Jobless claims down from 16-year high

Initial unemployment filings fall more than expected to 529,000, but remain above historically high half-million mark.

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By Lara Moscrip, CNNMoney.com contributing writer

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NEW YORK (CNNMoney.com) -- The number of Americans filing new unemployment insurance claims edged down from a 16-year high, but remained elevated above the half-million mark.

The U.S. Department of Labor reported Wednesday that initial filings for state jobless benefits decreased by 14,000 to 529,000 for the week ended Nov. 22.

This marks the fourth time since 1992 that initial claims have exceeded 500,000. Last year at this time, jobless claims stood at 349,000.

The number of initial claims fell below the the 537,000 claims forecast by economists surveyed by Briefing.com.

Claims hit a 16-year high for the week ended Nov. 15, when 543,000 claims were reported, the highest total since July 25, 1992 when 564,000 were filed.

The four-week moving average of jobless claims, used to smooth out fluctuations in data, rose by 11,000 to 518,000. The last time the average reached that figure was in January 1983.

The number of people continuing to collect unemployment insurance for a week or longer, an indication of a tough job market, fell to 3,962,000 in the week ended Nov. 15, the latest week available, from a near 26-year high of 4,016,000 reached the week prior.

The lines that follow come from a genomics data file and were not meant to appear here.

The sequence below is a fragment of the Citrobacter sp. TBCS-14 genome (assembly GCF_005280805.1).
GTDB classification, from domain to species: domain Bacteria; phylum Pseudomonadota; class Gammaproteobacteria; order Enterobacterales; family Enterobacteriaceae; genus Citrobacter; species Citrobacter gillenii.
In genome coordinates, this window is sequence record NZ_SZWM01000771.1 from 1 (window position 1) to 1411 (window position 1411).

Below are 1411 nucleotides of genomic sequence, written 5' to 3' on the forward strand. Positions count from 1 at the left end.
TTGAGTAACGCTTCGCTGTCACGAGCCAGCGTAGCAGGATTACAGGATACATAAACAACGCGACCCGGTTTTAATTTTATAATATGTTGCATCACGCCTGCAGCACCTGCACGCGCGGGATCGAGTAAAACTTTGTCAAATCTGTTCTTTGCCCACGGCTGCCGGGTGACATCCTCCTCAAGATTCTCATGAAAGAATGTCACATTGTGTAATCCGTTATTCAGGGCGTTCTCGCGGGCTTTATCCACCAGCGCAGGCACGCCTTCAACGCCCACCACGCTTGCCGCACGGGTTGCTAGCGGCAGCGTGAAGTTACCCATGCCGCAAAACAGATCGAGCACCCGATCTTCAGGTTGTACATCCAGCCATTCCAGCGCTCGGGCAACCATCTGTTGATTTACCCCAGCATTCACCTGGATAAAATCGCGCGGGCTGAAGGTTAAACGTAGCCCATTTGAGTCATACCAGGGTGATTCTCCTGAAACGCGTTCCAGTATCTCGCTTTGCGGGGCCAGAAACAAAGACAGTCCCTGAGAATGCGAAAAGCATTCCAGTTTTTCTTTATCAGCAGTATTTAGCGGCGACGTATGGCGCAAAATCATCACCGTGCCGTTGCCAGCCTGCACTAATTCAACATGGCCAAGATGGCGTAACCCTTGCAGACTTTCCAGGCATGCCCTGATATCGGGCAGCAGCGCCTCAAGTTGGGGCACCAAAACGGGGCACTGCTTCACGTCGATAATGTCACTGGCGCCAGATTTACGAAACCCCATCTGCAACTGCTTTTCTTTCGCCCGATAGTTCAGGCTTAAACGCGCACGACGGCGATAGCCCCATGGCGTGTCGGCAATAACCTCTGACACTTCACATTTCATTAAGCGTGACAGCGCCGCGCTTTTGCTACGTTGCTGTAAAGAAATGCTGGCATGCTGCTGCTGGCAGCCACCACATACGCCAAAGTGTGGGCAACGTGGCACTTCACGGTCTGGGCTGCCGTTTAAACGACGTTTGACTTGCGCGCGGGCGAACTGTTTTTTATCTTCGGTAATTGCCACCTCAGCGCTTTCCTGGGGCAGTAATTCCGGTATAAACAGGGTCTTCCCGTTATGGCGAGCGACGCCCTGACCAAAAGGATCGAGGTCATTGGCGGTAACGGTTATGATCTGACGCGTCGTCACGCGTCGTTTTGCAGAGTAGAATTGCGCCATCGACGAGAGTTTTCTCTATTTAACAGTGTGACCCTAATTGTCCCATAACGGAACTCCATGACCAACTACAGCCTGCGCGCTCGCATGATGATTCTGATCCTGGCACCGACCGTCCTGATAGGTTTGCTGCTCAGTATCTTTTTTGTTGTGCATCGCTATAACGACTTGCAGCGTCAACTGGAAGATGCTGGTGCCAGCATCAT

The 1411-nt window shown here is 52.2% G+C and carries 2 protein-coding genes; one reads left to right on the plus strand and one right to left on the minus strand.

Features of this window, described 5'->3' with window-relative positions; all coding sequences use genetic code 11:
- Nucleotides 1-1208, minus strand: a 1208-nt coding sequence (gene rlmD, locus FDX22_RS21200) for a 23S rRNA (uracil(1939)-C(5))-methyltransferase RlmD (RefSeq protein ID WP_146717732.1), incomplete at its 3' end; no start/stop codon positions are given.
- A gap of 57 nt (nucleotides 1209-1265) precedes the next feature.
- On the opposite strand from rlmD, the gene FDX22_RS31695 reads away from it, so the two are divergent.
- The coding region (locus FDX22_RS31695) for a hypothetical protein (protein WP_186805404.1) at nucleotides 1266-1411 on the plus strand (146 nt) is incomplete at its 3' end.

This elevated rate of jobless claims is likely to persist as employers slash jobs and slow their hiring, a result termed a "toxic combination," by Ian Shepherdson, chief U.S. economist at High Frequency Economics.

"We see nothing to suggest claims are near their peak; the trend is still strongly upwards," Shepherdson said in a statement. "At this level, we have to expect huge, sustained declines in payrolls and continued upward pressure on the unemployment rate."

Last Friday, spurred by the economic crunch, President Bush signed legislation to extend benefits by at least seven weeks in every state, and by 13 weeks in states with unemployment rates of at least 6%. In most instances, unemployment benefits last for 26 weeks.

U.S. job losses have been mounting for months, with severe cuts coming in November. At least 60,929 job cuts were announced during the week that began Nov. 17, including the 50,000 planned cuts at Citigroup. (C, Fortune 500)

Earlier this month, the Labor Department reported the economy lost 240,000 jobs in October, bringing the total number of jobs shed in 2008 to nearly 1.2 million. The unemployment rate rose to 6.5%, a 14-year high, last month. That rate is expected to rise to 7.6% in 2009, according to a report released last week from the Federal Reserve.

In the past week, President-elect Barack Obama has outlined an economic recovery plan to save or to create 2.5 million jobs by 2011, by rebuilding the nation's roads and bridges, modernizing its schools and creating more sources of alternative energy.

Among individual states, Illinois, Minnesota, Wisconsin, Indiana and Missouri reported hikes in initial claims due to layoffs in the construction, manufacturing and automobile industries. To top of page

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